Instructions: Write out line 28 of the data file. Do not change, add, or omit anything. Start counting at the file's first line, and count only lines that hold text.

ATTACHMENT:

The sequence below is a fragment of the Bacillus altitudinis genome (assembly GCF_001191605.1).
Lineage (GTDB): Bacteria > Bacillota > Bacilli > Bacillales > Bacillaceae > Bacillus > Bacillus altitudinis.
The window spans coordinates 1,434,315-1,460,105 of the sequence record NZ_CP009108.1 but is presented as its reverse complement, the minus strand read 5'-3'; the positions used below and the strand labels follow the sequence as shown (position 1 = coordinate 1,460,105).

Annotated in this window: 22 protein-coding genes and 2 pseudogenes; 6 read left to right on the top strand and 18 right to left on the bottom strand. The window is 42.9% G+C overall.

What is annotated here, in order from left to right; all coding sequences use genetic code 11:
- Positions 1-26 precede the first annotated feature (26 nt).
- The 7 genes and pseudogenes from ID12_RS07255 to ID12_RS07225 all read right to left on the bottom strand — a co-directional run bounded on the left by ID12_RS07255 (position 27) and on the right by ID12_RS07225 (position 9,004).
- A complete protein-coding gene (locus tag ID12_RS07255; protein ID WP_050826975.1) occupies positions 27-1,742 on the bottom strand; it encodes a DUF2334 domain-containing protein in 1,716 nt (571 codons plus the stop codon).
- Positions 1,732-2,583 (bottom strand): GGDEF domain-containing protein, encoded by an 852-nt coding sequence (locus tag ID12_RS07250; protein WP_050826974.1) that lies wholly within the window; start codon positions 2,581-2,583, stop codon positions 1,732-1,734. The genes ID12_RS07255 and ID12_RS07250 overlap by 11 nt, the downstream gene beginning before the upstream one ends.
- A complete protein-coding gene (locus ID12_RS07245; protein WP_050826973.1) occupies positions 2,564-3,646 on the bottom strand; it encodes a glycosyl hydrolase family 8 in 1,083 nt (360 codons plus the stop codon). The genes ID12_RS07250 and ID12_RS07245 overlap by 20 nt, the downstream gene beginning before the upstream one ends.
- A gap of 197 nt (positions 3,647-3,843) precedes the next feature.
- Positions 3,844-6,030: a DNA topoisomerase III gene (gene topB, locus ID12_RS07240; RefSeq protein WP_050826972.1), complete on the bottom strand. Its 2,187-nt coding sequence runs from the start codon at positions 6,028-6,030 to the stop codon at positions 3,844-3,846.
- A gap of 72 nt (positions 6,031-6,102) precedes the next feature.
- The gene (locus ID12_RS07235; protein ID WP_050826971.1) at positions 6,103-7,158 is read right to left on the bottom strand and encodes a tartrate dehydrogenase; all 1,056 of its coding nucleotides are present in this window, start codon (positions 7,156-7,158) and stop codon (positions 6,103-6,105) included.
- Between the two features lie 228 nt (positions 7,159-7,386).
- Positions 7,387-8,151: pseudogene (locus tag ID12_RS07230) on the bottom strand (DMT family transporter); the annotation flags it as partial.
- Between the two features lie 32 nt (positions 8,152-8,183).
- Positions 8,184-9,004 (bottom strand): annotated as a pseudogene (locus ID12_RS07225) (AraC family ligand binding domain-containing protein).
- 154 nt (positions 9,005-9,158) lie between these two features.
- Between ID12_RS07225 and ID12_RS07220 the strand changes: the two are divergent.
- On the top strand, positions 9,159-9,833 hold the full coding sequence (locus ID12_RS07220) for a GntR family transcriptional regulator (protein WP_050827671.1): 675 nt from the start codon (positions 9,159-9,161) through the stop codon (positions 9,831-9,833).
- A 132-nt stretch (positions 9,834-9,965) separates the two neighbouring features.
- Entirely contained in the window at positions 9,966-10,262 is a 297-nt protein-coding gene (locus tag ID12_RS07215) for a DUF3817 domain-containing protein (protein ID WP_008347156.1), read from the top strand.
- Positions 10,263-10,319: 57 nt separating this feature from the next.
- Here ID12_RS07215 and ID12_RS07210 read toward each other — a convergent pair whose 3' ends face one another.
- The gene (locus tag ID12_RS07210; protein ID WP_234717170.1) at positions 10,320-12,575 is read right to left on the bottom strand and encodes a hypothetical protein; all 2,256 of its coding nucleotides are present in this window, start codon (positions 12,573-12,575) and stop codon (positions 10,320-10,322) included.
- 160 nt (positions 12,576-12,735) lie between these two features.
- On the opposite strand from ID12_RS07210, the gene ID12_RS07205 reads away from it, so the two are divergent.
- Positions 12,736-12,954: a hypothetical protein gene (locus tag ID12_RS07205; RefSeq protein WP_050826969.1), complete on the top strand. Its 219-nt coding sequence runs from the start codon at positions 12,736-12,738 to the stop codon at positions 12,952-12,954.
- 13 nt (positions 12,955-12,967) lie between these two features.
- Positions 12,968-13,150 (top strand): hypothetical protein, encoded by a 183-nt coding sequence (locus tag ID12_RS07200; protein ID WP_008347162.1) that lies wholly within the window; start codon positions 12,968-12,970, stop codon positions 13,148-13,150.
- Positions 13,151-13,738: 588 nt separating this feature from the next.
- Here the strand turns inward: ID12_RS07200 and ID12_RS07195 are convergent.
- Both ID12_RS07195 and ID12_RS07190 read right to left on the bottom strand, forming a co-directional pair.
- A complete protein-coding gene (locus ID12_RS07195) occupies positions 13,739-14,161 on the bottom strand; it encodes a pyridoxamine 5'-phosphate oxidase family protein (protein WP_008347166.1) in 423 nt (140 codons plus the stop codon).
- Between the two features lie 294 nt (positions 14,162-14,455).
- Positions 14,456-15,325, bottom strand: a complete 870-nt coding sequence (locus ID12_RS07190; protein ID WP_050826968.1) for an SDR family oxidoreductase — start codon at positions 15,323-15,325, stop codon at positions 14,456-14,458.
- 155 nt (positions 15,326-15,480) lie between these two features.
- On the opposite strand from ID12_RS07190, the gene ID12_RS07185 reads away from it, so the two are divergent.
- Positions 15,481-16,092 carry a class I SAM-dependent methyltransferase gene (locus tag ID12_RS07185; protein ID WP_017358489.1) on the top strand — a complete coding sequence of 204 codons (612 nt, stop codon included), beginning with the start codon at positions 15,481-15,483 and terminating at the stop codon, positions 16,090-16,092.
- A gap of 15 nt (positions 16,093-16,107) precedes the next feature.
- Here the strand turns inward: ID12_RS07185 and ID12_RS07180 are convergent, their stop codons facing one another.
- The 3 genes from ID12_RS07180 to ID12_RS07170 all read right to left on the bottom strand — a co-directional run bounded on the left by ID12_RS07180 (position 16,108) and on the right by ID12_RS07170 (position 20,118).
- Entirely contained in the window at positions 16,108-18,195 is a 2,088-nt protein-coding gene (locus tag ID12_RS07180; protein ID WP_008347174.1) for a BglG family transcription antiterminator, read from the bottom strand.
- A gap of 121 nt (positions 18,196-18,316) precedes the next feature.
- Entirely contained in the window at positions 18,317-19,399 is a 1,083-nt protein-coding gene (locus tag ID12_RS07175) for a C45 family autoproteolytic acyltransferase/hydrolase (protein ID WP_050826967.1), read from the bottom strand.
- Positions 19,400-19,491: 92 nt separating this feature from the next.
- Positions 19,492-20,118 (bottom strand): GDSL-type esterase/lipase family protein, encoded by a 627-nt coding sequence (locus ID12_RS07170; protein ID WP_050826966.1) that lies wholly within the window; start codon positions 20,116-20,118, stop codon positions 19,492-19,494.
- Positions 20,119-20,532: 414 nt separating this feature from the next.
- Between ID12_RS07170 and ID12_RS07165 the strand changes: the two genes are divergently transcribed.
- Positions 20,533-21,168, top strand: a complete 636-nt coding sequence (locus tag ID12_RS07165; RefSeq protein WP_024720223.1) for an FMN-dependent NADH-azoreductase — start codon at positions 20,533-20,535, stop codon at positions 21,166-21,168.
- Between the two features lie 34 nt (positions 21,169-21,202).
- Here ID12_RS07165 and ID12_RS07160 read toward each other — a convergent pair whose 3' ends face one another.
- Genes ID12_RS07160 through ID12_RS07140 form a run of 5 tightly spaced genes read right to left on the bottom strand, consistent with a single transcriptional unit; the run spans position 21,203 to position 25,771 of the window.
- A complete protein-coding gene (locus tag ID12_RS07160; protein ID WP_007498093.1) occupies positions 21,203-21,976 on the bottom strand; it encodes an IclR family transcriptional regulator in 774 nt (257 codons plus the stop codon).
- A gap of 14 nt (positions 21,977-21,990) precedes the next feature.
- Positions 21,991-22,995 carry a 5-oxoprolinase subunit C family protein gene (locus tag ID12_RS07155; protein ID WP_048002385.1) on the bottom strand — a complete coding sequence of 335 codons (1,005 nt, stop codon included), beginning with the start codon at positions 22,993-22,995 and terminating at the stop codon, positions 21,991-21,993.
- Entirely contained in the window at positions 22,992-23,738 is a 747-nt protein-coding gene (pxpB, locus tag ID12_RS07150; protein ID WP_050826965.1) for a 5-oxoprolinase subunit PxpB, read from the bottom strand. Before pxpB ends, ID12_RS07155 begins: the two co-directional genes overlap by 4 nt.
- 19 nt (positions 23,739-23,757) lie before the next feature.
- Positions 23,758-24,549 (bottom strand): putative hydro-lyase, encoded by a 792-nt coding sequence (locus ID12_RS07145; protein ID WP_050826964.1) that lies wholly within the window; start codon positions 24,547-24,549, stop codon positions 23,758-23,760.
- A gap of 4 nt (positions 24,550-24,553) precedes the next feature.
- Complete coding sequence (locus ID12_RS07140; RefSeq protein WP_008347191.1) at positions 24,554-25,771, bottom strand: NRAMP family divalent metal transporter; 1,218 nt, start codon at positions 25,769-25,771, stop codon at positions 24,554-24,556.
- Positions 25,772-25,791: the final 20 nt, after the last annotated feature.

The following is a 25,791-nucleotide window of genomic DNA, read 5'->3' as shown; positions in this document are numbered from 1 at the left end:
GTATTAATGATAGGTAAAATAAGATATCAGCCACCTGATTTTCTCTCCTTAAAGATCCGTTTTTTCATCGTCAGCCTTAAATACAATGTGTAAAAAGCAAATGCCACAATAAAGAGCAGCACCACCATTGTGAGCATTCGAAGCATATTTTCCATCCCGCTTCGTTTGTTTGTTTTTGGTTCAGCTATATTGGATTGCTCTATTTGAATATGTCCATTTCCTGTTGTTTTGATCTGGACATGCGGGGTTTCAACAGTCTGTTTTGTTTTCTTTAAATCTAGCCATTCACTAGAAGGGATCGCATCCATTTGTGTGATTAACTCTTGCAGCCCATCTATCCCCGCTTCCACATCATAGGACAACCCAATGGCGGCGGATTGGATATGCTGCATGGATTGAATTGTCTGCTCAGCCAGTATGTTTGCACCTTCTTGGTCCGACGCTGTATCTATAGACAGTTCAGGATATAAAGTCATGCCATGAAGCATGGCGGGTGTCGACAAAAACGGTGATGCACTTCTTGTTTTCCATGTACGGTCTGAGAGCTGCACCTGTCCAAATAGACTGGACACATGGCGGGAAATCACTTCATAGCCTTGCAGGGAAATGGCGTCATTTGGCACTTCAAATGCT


- On the opposite strand from ID12_RS07210, the gene ID12_RS07205 reads away from it, so the two are divergent.